Florissant- St. Louis Zoo Team-up for PAUSE
City Celebrates Planting Of PAUSE Urban Garden
By Carol Arnett
Students volunteers worked under cloudy skies last Wednesday to plant the first phase of the Florissant PAUSE garden. They took a break from moving mulch and planting long enough to celebrate the first planting with organizers and officials.
PAUSE stands for Pollinators/ Art/ Urban Agriculture/ Society/ and the Environment. It is a joint program between the St. Louis Zoo, the National Museums of Kenya in Nairobi and Tohono Chul Park of Tucson, Arizina and funded by the US State Department through the American Alliance of Museums.
Ed Spevic, with the St. Louis Zoo, said “we are here to celebrate.” This is the first project that the American Alliance of Museums and the State Department have funded.
“This is both a conservation project and an educational project,” Spevic said, as well as promoting cooperation between the two U.S. museums and Kenya.
Heather Berry, with the American Alliance of Museums, said the program was “designed to foster ties between the U.S. and other countries.” She said she was excited to be there to see the impact of the grant money firsthand.
The student volunteers that were busy planting the garden are an integral part of the project. They have been working since last October and have committed to spending a year volunteering with the project.
Spevic said that the ten students were recruited from local colleges and universities. He said there were several applicants. After interviews, the ten were selected.
They represent several schools in the area and are committed to working 16 hours a month on the project. However, Spevic said, during the next few months they will work more hours to get the garden going.
Mayor Tom Schneider welcomed all who came. He said he wanted to extend a special welcome to the three Kenyan students who came from their country to work in the garden, and presented them with a plaque from the city. Some of the St. Louis students will visit Kenya in June.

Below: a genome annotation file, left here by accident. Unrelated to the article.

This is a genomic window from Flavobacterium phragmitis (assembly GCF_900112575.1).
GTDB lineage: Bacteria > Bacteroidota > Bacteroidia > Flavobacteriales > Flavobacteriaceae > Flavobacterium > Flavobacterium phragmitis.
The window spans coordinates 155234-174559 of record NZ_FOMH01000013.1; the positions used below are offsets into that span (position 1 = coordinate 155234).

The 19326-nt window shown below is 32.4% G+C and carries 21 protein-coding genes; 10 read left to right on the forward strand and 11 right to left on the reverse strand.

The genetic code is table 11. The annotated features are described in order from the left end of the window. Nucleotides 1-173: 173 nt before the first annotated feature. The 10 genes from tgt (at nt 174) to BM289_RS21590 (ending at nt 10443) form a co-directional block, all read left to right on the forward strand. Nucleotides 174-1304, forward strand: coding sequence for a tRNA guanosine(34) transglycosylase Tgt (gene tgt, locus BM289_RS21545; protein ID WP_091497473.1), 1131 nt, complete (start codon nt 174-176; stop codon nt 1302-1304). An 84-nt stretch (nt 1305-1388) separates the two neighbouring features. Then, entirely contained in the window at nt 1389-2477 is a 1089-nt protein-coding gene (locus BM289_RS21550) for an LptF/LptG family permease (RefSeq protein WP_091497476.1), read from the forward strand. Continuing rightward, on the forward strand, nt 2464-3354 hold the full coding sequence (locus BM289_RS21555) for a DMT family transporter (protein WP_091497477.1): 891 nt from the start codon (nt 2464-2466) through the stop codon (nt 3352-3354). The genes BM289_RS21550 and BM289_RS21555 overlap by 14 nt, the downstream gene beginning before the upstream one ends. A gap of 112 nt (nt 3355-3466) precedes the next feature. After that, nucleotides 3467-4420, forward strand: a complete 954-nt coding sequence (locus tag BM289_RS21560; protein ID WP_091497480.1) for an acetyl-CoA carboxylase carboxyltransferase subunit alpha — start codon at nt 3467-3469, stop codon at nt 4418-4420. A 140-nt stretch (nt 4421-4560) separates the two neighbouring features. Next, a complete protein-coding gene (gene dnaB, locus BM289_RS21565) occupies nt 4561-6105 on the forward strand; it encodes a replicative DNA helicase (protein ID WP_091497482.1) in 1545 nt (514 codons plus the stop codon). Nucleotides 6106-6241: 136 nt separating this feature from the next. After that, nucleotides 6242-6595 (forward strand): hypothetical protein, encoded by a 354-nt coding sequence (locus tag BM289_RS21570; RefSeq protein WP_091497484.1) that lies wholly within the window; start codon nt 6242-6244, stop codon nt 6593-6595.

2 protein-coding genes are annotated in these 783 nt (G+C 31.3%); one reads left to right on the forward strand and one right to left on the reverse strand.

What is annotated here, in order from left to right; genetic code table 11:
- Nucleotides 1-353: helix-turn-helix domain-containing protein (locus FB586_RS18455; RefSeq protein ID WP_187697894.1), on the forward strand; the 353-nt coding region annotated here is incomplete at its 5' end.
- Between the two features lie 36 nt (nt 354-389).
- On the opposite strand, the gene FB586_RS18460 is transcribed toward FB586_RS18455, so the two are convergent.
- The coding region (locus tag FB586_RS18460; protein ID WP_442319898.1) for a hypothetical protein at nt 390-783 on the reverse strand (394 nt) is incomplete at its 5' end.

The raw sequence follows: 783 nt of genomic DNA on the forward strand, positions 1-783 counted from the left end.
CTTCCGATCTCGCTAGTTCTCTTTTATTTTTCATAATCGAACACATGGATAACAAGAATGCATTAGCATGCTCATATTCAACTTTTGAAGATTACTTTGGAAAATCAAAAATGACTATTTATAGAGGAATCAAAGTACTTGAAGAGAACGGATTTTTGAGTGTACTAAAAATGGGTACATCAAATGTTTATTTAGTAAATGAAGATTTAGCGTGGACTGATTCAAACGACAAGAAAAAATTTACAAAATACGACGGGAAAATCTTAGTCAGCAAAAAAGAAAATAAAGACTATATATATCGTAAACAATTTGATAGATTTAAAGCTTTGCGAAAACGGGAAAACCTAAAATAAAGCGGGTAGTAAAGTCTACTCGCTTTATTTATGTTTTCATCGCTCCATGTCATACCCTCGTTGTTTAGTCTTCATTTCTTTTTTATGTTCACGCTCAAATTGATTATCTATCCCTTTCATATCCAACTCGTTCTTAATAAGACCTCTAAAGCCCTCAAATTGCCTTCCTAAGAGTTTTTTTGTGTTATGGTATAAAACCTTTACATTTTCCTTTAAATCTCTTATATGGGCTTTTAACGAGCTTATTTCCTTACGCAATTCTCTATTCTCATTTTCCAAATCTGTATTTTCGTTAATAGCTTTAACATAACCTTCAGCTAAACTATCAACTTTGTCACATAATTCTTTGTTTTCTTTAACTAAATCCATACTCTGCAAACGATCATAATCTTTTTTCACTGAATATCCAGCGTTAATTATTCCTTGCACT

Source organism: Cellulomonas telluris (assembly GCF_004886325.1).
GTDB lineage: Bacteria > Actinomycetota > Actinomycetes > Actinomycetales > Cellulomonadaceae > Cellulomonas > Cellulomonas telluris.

The project began after community gardeners came to the city and asked for a plot for a community garden. The city let them use space near the Old Town Partners office. The community gardeners then applied for and received a grant from Gateway Greening. Their contact at Gateway Greening thought that the site would be a good fit for the PAUSE project and put them in contact with the zoo.
Spevic said the community gardeners were one reason the site was chosen. “The community already had an active and committed group of gardeners,” he said.
The project will eventually have a community garden, an orchard, a historical garden, a prairie garden, an education area, an art piece that will serve as a bee habitat, and signage that will explain the various areas of the garden and educate visitors.
Spevic said at a previous council meeting that this was a long-term, multi-ear project for the zoo. The garden will eventually spread to fill in the triangular three and a half acre site, from the Old Town Partners office to St. Denis St. and from the bike path to under the power lines on the site.
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